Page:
Motorola to Put Skyhook’s Location Technology into Android Phones, Bypassing Google
For Google, it’s been a good news/bad news week. The good news is that the search leader’s open-source Android mobile operating system is catching on fast, with more manufacturers and carriers selling Android-equipped phones and more consumers buying them. The bad news is the story isn’t playing out exactly the way Google planned.
Yesterday the UK’s Vodafone announced that its UK customers will be able to buy Google’s Nexus One Android phone only in Vodafone retail stores, rather than through the Web store Google set up specifically for that purpose. And Google revealed that Verizon, the largest U.S. wireless carrier, won’t be selling the Nexus One at all, and is going instead with HTC’s Droid Incredible.
Today comes another change: Motorola is announcing that its own Android phones, such as the Droid and Cliq, will bypass the free location finding system that Google built into Android and use software from Boston-based Skyhook Wireless instead.
That’s a big win for Skyhook, adding a notch to a belt that already includes Apple’s iPhones and iPad line, Dell notebook computers, and mobile devices from Texas Instruments, Qualcomm, and other manufacturers. It’s also testimony to the open nature of the Android ecosystem, which—in contrast to the iPhone OS—was designed so that manufacturers and developers can swap out pieces of the operating system, such as the location-finding system, if they feel like it. And if, as Skyhook and many mobile developers argue, Motorola’s switch results in more accurate location readings for mobile users, then the move will ultimately benefit consumers as well.
Nonetheless, there’s reason to believe that Google is unhappy about Motorola’s decision. After all, there’s much more at stake than just bragging rights about whose location-finding system is installed in millions of smartphones. If Motorola phones use Skyook’s hybrid GPS-, cellular-, and Wi-Fi-based system to find their locations rather than Google’s own similar technology, it means vast amounts of data about the locations and travel habits of mobile users will go into Skyhook’s databases instead of Google’s. And location data, in the coming era of targeted advertising and location-based search and mobile commerce, will be one of the hottest commodities around.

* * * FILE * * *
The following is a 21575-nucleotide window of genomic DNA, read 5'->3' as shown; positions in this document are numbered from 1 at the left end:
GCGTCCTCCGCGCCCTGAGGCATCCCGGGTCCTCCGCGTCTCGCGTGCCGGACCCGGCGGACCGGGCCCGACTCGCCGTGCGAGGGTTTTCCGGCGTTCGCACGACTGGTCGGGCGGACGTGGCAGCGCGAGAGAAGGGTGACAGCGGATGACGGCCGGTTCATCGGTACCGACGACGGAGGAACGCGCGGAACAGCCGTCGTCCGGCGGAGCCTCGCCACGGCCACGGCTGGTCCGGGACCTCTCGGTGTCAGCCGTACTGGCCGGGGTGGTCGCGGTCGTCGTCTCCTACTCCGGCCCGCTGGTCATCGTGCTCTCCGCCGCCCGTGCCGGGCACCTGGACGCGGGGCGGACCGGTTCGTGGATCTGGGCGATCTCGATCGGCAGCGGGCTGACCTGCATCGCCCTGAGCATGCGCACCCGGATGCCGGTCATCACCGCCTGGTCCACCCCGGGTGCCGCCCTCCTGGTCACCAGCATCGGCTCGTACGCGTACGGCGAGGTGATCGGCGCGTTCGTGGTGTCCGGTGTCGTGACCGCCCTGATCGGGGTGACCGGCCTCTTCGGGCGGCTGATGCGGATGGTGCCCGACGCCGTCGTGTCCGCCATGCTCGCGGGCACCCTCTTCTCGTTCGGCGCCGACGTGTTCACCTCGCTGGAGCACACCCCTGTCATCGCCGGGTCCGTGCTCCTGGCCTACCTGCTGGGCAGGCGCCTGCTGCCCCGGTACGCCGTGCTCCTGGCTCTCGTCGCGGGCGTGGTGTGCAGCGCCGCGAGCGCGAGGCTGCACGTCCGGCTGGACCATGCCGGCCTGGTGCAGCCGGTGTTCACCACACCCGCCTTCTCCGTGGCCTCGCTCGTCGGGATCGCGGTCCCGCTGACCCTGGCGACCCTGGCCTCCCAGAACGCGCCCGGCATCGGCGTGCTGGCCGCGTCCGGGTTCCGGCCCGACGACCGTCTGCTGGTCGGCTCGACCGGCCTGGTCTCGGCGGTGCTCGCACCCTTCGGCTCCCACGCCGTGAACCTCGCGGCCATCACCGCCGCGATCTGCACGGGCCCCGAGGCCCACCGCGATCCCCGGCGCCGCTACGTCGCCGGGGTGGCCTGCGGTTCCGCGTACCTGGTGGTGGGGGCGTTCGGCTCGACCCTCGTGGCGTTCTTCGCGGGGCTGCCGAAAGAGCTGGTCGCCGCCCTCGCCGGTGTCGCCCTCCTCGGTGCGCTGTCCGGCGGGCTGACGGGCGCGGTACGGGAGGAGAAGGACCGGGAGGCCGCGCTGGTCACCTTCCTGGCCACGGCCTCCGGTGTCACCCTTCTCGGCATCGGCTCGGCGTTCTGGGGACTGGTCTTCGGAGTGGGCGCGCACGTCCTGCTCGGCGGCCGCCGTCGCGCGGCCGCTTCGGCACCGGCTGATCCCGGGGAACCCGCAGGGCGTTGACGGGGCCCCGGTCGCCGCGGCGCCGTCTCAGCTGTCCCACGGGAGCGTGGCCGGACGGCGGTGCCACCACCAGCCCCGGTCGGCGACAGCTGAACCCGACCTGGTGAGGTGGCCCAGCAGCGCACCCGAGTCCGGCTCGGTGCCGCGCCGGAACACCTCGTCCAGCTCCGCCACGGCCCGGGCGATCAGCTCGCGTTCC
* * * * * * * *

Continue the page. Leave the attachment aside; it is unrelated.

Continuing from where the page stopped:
Motorola is the first phone maker to add Skyhook’s location system to an Android phone. Ted Morgan, Skyhook’s founder and CEO, says Skyhook won Motorola’s business because it was able to persuade the Illinois-based mobile giant that its positioning system—which works in part by measuring signals strengths from nearby Wi-Fi networks and checking in with Skyhook’s continuously updated database of Wi-Fi network locations around the world—is more accurate than Google’s.
“We do side-by-side field tests all over the world and show that in a daily user’s life, this will perform much better,” says Morgan. “Every time you check in on Foursquare, it’s going to pick the right bar; every time you drive, it will pick the right road.”
It also helped, Morgan says, that Skyhook has direct relationships with scores of mobile-software developers who have built location-related apps for the iPhone platform and who say they want Skyhook’s system on Android devices.
“We decided to add Skyhook location to the ‘Movies’ Android App when we realized that it improved our accuracy over the native Android APIs,” said Joe Greenstein, co-founder and CEO of Flixster, in a statement prepared by Skyhook. APIs, or application programming interfaces, define the way different components of an operating system talk to each other; San Francisco-based Flixster has quite a bit of experience dealing with them, as its movie-search service is available on iPhones, Android phones, and BlackBerry and Palm devices. “Adding Skyhook into their Android platform is a great move from Motorola, and puts them ahead of the curve,” Greenstein said.